Grand conspiracy theories & eyewitness testimony

Recently one of my Myspace friends posted the following video in a bulletin

This gave me the idea of briefly addressing the crucial role that eyewitness testimony often plays in grand conspiracy theories and other false beliefs.

A great article that discusses the reliability of eye witness testimony can be found here.

Perhaps the most important thing to note is that, even though there is a popular perception of eyewitness testimony being among the most reliable forms of evidence available, the criminal justice system treats such testimony as being among the most fragile and even unreliable available.

Eyewitness testimony falls into the category of anecdotal evidence, which while most people tend to think is among the best form of evidence is actually one of the weakest forms of evidence. Indeed, in our society we tend to put a great deal more stock in a story if we’re told that the one telling the story saw the whole thing with their own eyes, especially when that storyteller has an honest reputation and seemingly no reason at all to lie about their alleged experiences. But like I always say, if anecdotal evidence was really worth its salt we’d all have to accept that millions of people have been abducted by space aliens. And we’d have to accept that space aliens visit the Earth more often than Fox News criticizes “left-wing media.” Surely billions of people aren’t deliberately lying. In many cases, these beliefs have a devastating impact on the lives of the believer.

How does this happen? There are many explanations but one is that we have pattern-seeking brains that see patterns even when none exist. For instance, have you ever heard the expression: seeing is believing? This is adage that suggests anecdotal evidence is compelling. Though the reality is that the reverse is more accurate: believing is seeing. Once you believe something, you see it everywhere. For instance, if I thought for some reason that I keep encountering the number 47, then I’m more likely to notice the number 47 everywhere I go even though I only come across it as often as I would be likely to by chance alone.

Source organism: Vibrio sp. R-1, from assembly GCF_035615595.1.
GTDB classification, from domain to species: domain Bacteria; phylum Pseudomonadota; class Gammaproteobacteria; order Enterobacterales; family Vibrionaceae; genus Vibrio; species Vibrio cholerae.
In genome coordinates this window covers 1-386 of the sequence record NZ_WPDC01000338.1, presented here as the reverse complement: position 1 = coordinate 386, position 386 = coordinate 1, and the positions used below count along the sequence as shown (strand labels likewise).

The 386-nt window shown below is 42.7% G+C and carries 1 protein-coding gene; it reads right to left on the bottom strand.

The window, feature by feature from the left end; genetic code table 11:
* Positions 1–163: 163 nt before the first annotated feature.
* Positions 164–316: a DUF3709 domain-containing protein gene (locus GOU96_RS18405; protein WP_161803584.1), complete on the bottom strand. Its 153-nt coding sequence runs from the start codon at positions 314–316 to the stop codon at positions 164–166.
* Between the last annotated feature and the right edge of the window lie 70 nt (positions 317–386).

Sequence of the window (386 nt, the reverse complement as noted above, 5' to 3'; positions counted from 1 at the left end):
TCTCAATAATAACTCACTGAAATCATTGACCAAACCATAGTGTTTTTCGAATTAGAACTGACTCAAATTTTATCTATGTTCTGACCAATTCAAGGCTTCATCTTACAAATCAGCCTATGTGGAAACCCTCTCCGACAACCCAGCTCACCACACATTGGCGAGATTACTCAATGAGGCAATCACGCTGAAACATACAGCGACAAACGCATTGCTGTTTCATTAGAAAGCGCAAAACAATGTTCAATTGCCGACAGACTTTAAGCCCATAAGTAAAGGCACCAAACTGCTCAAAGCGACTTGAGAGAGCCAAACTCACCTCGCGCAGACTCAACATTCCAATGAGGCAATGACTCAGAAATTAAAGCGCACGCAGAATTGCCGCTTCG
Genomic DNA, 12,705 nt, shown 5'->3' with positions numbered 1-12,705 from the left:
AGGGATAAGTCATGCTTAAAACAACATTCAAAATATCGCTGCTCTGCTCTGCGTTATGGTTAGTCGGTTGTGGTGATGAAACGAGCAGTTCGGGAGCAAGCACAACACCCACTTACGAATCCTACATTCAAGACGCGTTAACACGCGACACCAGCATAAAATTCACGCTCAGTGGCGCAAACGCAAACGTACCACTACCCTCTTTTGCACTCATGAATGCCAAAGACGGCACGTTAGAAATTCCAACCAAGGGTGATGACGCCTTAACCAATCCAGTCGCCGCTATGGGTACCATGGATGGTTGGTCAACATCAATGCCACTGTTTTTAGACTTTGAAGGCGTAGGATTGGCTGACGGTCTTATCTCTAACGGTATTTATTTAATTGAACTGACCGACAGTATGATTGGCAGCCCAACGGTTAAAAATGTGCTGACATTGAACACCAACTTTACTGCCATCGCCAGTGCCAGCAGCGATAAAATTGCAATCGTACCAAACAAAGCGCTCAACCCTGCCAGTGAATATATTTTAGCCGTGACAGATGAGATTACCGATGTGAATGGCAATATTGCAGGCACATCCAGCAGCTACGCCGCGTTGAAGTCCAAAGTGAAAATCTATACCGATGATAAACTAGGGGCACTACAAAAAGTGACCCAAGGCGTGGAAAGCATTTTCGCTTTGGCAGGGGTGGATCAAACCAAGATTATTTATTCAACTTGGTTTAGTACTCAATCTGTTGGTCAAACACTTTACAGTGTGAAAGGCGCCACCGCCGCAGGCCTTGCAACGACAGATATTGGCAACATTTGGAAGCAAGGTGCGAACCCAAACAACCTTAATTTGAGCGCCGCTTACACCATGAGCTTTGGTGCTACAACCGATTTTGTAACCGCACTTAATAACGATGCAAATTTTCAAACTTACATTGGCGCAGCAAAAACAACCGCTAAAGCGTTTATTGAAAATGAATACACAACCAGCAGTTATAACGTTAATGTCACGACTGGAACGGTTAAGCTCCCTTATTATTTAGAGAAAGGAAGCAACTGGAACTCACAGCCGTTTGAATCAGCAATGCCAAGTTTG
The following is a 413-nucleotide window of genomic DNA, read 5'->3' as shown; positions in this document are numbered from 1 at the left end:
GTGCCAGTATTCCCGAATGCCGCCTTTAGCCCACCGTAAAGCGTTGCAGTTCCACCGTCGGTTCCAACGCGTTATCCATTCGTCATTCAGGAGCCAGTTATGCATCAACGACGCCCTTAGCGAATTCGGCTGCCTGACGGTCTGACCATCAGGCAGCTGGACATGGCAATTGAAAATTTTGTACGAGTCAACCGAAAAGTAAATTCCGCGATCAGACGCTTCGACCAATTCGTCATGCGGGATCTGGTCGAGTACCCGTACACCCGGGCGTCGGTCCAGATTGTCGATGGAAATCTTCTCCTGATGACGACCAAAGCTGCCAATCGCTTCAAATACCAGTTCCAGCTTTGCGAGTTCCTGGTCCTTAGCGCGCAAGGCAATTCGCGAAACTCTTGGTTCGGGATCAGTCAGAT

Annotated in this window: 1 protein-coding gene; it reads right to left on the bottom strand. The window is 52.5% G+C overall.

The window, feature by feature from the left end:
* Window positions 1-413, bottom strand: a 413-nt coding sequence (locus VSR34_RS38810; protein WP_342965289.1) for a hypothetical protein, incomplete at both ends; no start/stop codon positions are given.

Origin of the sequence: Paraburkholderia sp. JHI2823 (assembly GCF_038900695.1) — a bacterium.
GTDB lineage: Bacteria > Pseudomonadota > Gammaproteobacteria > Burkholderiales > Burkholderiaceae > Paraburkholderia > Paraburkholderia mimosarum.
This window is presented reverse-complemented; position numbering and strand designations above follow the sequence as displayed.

In fact many studies has shown a rise in superstitious beliefs in situations where greater uncertainly exists. And in a recent study when people were given rewards at random intervals, most subjects developed the false believe that they’d discovered a pattern. Also, there seems to be a rise in conspiracy theories involving negative events beyond the individual’s control.

As Elizabeth Loftus describes in her book Memory: Surprising New Insights into How We Remember and Why We Forget:

    “Memory is imperfect. This is because we often do not see things accurately in the first place. But even if we take in a reasonably accurate picture of some experience, it does not necessarily stay perfectly intact in memory. Another force is at work. The memory traces can actually undergo distortion. With the passage of time, with proper motivation, with the introduction of special kinds of interfering facts, the memory traces seem sometimes to change or become transformed. These distortions can be quite frightening, for they can cause us to have memories of things that never happened. Even in the most intelligent among us is memory thus malleable.”